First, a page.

BY: Matt Grogan

I've received several items in the mail over the past months that I thought I should share with everyone.

Vern Morris sent information from a web site for a Canadian Company called Flying Tankers, Inc (martinmars.com). Flying Tankers, located near Port Alberni on Vancouver Island in British Columbia, has been operating the last two WWII Martin Mars flying boats as water bombers to fight forest fires for about 40 years. Flying Tankers, Inc. was formed in 1959 by a consortium of BC forest companies after a disastrous fire season and acquired the only remaining four Mars aircraft for $100,000 US. The US Navy had operated the aircraft during WWII as troop and cargo transports in the Pacific with great success. The Mars are big aircraft, with a 200 ft. wingspan and 165,000 lb max loaded weight. The four aircraft were ferried to BC in 1959 and two were fitted with 6000 US gallon tanks with two retractable scoops built into the hull. These two aircraft were destroyed in 1961 and 1962 (fire fighting operations and storm) but the remaining two aircraft (Philippine and Hawaii) were immediately converted and have operated since 1963 delivering foam or water on forest fires where needed. Together they can deliver as much as 7200 gallon of suppressant every seven minutes in sustained operations. Vern actually saw the aircraft on a trip to BC 15 years ago, and he followed up by finding the Flying Tankers web site which has pictures, video, history and much more. (I found a second web site with data on the Mars aircraft as well as most all other aircraft (vectorsite.net/avcmast.htmi)). Thanks, Vern!

Ron Ritz sent me a copy of "Your job at Martin Denver", dated April 1956, from Bastrop, Texas. The booklet was given to him when he joined the company in July 1956, and the Welcome Page was signed by A. L. Varneur, General Manager. In a section titled 'Transportation Between Facility Locations~, the offices described were at 1845 Sherman Street, the Keith Building at 14th and Arapahoe, temporary manufacturing facilities at 1717 S. Acoma, St., and an Engineering Lab at 3595 S. Inca St. in Englewood. The next section makes note of the "plans for the new Martin plan now being constructed ... where wholesome food will be provided on a non-profit basis7. In the Safety Section, ft advises against walking under ladders! The cover of the book has an artist's drawing of the planned new Denver facilities (the Engineering and Manufacturing Buildings). Ron also included a letter that noted he was with a Treadway Bridge Company in March 1945 that built a bridge across the Rhine between the towns of St. Goar and St. Goarhausen, after a strongly contested battle for the eastern shore conducted by the 89th Division. Thanks, Ron!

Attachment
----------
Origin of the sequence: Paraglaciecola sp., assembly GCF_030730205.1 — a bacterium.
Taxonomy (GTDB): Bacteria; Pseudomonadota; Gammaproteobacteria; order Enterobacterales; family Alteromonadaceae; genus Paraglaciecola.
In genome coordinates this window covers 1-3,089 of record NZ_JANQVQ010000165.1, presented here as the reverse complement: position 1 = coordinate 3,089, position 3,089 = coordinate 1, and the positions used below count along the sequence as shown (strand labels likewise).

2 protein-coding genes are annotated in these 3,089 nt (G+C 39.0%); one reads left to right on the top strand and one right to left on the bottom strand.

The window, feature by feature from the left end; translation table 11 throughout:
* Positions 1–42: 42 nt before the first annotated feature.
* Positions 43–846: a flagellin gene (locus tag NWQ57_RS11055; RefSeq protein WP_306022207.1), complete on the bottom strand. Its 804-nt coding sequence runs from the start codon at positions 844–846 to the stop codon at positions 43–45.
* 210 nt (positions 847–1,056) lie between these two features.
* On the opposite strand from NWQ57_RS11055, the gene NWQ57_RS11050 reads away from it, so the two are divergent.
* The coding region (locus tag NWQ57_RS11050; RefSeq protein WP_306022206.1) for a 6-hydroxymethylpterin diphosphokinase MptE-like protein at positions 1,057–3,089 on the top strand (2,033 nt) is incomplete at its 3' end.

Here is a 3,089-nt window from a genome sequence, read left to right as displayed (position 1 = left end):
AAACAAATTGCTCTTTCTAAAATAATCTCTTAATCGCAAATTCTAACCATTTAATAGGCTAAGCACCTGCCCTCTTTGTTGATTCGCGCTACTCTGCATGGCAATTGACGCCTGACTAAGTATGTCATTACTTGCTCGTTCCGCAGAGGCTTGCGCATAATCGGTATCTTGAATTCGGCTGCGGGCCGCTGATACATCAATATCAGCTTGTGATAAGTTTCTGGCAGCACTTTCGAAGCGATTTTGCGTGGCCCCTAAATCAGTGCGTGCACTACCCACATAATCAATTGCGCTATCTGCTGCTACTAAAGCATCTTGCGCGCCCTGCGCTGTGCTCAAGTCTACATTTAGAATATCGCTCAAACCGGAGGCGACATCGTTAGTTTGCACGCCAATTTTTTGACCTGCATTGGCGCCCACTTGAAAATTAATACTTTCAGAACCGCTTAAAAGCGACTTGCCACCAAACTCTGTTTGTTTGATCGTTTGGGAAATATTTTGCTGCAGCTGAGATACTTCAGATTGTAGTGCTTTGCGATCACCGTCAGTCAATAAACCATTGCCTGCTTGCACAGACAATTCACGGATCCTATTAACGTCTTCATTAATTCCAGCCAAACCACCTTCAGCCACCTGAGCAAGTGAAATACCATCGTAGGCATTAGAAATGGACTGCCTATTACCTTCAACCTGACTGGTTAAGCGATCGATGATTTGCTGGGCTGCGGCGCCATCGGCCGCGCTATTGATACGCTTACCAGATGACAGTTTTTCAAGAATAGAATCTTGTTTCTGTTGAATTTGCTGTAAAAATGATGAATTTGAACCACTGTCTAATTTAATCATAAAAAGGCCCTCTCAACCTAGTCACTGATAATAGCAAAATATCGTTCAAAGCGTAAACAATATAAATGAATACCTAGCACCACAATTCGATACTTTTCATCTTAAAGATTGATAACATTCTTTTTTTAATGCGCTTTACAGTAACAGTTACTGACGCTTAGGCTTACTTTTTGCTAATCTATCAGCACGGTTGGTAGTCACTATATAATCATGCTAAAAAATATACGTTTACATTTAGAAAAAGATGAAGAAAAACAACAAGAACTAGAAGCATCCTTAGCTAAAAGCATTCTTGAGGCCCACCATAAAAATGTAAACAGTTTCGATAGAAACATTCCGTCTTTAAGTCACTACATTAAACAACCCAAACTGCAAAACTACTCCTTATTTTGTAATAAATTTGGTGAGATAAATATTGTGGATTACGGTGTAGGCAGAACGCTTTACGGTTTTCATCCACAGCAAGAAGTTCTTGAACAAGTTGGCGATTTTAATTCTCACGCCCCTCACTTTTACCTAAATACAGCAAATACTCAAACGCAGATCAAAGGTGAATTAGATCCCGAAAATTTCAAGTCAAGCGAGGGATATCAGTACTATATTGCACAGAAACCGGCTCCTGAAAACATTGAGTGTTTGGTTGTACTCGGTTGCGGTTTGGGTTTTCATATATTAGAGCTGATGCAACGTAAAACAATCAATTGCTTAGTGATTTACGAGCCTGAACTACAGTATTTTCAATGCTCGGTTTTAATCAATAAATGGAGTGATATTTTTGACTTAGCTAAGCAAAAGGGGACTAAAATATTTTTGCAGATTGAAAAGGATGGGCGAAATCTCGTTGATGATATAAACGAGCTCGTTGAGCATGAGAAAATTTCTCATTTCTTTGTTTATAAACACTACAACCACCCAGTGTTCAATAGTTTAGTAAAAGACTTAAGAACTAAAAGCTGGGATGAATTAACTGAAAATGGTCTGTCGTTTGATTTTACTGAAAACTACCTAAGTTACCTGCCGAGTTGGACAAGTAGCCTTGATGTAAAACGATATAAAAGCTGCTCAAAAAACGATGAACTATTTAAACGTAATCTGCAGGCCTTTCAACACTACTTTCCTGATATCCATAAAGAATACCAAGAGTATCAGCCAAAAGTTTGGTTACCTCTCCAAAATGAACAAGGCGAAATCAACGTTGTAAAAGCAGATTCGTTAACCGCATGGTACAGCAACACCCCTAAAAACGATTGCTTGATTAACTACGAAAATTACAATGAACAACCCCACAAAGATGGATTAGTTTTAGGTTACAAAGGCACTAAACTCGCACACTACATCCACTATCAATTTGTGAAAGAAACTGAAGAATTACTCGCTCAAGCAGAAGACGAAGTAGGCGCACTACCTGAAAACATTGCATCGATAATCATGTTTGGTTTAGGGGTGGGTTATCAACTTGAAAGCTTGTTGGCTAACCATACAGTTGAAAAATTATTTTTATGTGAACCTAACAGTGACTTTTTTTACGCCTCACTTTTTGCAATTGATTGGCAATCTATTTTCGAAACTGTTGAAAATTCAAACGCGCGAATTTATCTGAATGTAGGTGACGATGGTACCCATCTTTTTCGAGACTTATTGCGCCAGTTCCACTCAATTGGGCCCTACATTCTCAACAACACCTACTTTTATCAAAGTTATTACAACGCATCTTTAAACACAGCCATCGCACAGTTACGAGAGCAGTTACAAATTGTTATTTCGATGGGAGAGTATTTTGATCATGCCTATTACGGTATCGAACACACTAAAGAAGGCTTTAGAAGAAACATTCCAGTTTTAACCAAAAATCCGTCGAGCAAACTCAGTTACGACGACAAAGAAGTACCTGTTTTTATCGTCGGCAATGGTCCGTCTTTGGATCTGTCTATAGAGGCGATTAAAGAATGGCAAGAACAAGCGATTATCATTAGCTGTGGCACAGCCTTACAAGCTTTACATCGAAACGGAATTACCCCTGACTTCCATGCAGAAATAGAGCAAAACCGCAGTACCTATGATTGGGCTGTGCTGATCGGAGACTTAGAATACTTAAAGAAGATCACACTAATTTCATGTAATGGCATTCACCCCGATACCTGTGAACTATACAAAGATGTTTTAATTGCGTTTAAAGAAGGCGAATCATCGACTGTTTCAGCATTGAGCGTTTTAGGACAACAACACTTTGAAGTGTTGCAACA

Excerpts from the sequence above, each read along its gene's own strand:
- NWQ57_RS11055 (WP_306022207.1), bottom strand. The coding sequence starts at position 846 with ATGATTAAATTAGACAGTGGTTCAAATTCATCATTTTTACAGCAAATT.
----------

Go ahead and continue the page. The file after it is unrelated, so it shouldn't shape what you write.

Norma Emerson sent me the last item--the front page of the Elbert County News dated March 13, 2003. The front page has an article titled, "Cold War Secrets Surface" and is about the decommissioned Titan I Missile Complex located on the old Lowry Bombing Range beneath the Elbert County Compactor (landfill). According to the article, each year the county must assess the condition of two wells that were part of the Complex and report to the U. S. Secretary of HEW. This year, John Dunn, who worked for Martin from 1956 to 1972 and was a former Elbert County Commissioner, helped give the tour of the complex to county and municipal employees and elected officials. According to the article, John watched three Titan I missiles rise from their silos in preparation for launch during the Cuban missile crisis in 1962, and then watched with great relief as they were lowered back into their silos when the crisis was over. Thanks, Norma!